“Less is More” is the New Paradigm in Building Brands

Who would have predicted that in the year 2012, a silent movie would win the Oscar for Best Picture? The fact that “The Artist” defied the odds is a manifestation of consumers’ demand for “less is more”. Consumers are rejecting the “bigger is better” culture that dominated the late nineties and 2000’s and came crashing down with the global economic crisis. Add to that the daily barrage of information, advertising, news, social media and politics and you have a consumer audience begging for simplicity, less clutter, honesty and integrity.

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February 28, 2012   Comments Off on “Less is More” is the New Paradigm in Building Brands

Why Crowds Now Build Brands

David Brooks insightful Op-Ed article about now living “in the middle of an amazing era of individualism” reveals many emerging truths. For branders, understanding that we live in an increasingly individualistic society puts the burden on brands to position themselves to fit onto someone’s life. Said another way, we can no longer rely to the same degree on the social structures of family, church, community, etc. to validate and help us form preference. Brands need to focus on this more on our own than ever before.

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February 22, 2012   1 Comment

Can Old Stodgy Brands with Negative Perceptions really Reinvent Themselves?

There is only one way for a brand plagued with a negative brand perception to survive – tackle it head on. Acknowledge shortcomings, address the issues externally and internally and take significant actions to fix things. There are many brands that should take this advice to heart. One example is the United States Postal Service.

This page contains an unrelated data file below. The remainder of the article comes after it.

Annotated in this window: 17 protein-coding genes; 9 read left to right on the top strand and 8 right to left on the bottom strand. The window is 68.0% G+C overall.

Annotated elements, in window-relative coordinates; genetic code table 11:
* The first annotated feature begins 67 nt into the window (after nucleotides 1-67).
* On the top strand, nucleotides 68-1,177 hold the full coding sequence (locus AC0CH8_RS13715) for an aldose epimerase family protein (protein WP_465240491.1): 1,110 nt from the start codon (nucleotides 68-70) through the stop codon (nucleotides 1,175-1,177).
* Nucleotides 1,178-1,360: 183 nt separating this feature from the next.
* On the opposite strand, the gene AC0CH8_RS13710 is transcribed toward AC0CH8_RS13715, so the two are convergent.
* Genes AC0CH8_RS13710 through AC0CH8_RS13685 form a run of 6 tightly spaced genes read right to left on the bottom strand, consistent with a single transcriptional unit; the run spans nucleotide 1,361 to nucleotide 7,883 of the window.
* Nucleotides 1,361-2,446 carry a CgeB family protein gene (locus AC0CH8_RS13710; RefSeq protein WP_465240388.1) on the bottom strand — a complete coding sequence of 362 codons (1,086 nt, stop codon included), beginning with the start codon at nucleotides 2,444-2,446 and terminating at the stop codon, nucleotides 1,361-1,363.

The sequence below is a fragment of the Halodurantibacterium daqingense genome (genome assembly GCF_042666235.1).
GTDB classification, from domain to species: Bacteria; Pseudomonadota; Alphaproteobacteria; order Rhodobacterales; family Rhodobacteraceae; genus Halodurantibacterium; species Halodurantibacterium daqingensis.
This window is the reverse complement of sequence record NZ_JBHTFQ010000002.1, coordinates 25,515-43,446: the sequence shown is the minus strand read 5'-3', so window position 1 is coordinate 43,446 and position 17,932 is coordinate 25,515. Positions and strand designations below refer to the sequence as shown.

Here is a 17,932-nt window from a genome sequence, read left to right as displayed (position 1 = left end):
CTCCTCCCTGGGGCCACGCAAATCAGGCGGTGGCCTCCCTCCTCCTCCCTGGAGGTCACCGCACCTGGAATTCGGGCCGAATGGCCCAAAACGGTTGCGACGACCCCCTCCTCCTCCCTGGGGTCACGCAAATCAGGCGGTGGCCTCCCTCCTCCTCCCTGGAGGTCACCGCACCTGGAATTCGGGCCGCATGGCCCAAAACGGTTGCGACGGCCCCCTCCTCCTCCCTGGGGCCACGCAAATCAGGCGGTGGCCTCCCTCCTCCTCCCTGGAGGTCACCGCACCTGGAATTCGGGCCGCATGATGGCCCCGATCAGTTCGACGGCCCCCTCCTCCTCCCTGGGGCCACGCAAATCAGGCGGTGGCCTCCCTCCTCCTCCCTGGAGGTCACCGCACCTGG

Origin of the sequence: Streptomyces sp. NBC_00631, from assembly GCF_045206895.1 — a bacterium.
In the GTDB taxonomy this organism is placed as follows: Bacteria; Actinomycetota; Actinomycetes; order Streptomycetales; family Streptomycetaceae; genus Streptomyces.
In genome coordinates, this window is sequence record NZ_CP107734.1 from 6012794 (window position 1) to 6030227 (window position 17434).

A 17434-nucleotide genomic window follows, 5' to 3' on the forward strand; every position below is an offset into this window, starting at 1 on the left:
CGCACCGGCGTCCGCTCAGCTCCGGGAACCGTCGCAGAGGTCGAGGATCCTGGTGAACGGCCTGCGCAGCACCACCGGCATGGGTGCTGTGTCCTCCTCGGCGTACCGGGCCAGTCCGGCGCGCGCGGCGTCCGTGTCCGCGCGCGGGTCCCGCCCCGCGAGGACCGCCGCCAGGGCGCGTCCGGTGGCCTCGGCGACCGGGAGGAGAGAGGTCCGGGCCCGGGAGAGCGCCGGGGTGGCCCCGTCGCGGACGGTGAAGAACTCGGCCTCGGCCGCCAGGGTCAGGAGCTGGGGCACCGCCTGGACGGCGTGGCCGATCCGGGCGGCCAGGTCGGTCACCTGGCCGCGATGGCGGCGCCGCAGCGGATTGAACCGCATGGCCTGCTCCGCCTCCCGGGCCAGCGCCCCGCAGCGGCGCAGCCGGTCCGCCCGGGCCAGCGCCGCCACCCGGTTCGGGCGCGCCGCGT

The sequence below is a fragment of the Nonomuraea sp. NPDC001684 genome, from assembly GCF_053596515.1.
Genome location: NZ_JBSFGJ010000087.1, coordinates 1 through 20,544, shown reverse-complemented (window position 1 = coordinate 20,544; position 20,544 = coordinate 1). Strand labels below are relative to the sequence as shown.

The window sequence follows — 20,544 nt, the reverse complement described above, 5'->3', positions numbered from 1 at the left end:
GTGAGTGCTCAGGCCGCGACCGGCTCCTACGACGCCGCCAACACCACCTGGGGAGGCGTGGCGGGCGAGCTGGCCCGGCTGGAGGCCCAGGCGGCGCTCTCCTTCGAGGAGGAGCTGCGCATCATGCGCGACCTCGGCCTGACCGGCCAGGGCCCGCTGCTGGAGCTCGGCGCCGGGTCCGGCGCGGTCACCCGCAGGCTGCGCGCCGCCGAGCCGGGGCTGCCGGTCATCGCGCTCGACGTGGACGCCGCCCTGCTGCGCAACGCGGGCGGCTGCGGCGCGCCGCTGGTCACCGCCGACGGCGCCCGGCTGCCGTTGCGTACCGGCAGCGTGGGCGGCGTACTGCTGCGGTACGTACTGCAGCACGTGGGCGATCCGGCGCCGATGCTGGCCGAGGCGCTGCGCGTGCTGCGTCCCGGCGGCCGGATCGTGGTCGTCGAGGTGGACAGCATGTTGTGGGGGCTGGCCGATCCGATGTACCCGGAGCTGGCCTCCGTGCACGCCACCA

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August 17, 2011   2 Comments

Brand Transparency Taken to the Limit

Brand marketers are in the throes of deciding how transparent their brand must be. This is a significant issue in many boardrooms around the globe. A close friend was in Turkey last week, and sent me the photo below of the Oscar Watch store in Istanbul… they actually sell “Genuine Fakes”. Talk about transparency… they are making money on telling the truth.

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June 15, 2011   Comments Off on Brand Transparency Taken to the Limit

Without Mr. Goodwrench, will Chevrolet Service be any Different? No… possibly Better.

General Motors recently announced that it was dropping Mr. Goodwrench, their ubiquitous brand for service across all their products. They are now moving to brand-focused service for their remaining four car lines; Buick Certified Service, Cadillac Certified Service, Chevrolet Certified Service, and GMC Certified Service. This is, finally, the right direction for them to be taking.

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November 11, 2010   5 Comments

Gap's Reversal on Changing its Logo is a Testament to the Power of Social Networks.

In a stunning reversal, US retailer Gap introduced a new logo, and then, four days later, bowed to consumer pressure not to change it. The story here isn’t Gap’s misstep, but the amazing ability of social networks to influence significant decision-making on such an important issue. The ability to learn about, think about, and respond to new ideas is a demonstration of the new social collective and its impact on many things, especially business decisions.

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October 13, 2010   11 Comments